It is clear that under no circumstances can we allow such a document to become the basis and foundation for discussion at the U.N., because this directly affects the U.N.’s authority.
In order to hold an impartial discussion on questions of human rights, it is necessary before it is too late to submit for consideration a document that was corroborated by objective evidence, underwent a comprehensive discussion and legitimate procedures, and takes into account the recently published report by the DPRK Association for Human Rights Studies.
Another serious aspect of the situation is that the United States and its allies have closed their eyes to the fact that the government of the DPRK takes great pains to ensure all rights of the population, and without any reasonable basis, they accuse us of lacking the will and commitment to improve the human rights situation.
In the DPRK the leading ideology is the Juche Idea, which asserts that man is the most important thing and demands that everything be subjugated to the service of man.
In our country, every citizen has the right to vote and to be elected, the freedom to engage in political activities, and the right to free speech, organization, freedom of conscience and religion as guaranteed by law. In our country, citizens take it for granted that immediately after birth they are guaranteed a stable life by the government.
A system of free universal health care, 12 years of free compulsory education, free housing, the lack of unemployment and the elimination of taxes are the pride of our people.
Over the past few years the government of the DPRK has done everything possible to adopt a number of measures to defend human rights, to improve legal mechanisms, and to achieve the peace and security of the nation, which is a prerequisite and a priority for achieving human rights. Great efforts have been made to strengthen international cooperation in the fields of human rights. We have made important statements about the effort to establish a dialogue on human rights.
However, the United States and its allies do not want to face the truth, and at every opportunity attempt to tarnish the DPRK’s image so as to increase international pressure under the pretext of human rights. All evidence suggests that they are trying to use the holy of holies — human rights — as an instrument to strangle the DPRK. Now, the United States and Western nations want to submit to the U.N. General Assembly a “Draft Resolution on Human Rights in the Democratic People’s Republic of Korea,” which is a typical example of the politicization of human rights, selectivity and double standards.
If such a document is to be adopted by the U.N., then it could set a dangerous precedent. Certain forces guided by political motives can without any constraints place the selected country in the “penalty box,” and then the next American showdown could create great uncertainty in the international political system.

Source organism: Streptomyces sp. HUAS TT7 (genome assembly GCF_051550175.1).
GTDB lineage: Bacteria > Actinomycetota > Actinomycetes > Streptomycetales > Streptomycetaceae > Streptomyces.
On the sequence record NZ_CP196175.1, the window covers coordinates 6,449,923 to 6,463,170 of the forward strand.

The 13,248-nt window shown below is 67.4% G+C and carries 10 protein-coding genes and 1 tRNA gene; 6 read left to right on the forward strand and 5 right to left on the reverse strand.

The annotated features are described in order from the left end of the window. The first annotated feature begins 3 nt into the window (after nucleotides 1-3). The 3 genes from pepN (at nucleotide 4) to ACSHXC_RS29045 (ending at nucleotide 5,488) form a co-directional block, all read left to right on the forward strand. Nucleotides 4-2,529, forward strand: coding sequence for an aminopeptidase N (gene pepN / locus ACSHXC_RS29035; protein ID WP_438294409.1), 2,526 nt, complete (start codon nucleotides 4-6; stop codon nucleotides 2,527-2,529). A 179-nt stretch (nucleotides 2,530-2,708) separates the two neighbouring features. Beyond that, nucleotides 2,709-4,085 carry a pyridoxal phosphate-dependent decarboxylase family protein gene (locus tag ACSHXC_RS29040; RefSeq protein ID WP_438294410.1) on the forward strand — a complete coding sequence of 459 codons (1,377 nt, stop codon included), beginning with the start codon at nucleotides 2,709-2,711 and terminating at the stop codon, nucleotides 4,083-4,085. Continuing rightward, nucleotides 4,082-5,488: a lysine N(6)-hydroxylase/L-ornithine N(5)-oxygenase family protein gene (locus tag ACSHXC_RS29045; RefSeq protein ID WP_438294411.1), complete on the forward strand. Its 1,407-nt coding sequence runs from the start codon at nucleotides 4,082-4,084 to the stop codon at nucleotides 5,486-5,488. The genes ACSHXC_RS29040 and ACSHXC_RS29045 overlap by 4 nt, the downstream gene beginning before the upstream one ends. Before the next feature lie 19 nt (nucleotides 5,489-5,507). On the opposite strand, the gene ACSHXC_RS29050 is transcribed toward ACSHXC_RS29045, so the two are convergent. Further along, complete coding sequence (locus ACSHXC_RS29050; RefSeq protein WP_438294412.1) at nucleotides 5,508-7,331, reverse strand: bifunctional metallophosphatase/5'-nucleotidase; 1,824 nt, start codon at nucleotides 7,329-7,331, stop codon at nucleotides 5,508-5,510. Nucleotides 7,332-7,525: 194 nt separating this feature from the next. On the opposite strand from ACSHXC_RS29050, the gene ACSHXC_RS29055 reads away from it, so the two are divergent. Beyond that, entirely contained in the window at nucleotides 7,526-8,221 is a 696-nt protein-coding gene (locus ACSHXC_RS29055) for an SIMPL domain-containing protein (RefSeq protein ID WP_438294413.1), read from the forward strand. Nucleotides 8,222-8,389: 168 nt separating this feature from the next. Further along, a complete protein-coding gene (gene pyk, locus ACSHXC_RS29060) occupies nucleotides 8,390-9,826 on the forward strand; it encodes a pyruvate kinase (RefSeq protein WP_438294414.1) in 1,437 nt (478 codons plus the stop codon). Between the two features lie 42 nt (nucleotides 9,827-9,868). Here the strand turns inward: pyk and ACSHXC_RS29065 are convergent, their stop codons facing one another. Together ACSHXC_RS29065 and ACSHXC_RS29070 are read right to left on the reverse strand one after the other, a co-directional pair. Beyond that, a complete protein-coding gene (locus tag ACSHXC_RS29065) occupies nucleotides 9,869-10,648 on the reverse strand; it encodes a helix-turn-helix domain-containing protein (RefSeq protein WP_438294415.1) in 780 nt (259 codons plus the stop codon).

With regard to the propaganda put forth by the United States and Western nations about imaginary “camps for political prisoners” and “labor camps,” there are no political prisoners in our country and as such there cannot be a conversation about such camps.
And the “labor camps” about which they are so noisy are just penal institutions, and in one of these the convicted American Kenneth Pae (Pae Jun Ho) is serving his sentence. We have never made any secret of the fact that such labor camps exist in the country.
The United States has historically committed a number of hostile actions against the Democratic People’s Republic of Korea, including political pressure, military threats, economic sanctions and a blockade. It is now suddenly talking about human rights issues — and it is not doing this, as it says, out of the goodness of its heart for our people.
After years of unsuccessful attempts to cripple the DPRK, which the United States undertook by artificially creating and inflating the nuclear issue, it intends this time to use the “human rights” theme to overthrow our country. The essence of the United States’ “human rights” campaign is the fact that human rights problems in the DPRK are being inflated to achieve its final collapse.
The international community should strongly oppose the policy of the United States and its allies to use human rights as a tool for applying political pressure, interfering in internal affairs, and for overthrowing regimes in other sovereign states.
The government of the DPRK will do everything possible to achieve a higher level of actual human rights in this country, and will cooperate with other countries and international organizations in this field not out of fear of pressure from the United States, but owing to the very nature of our social system and the ruling state ideology — the Juche idea.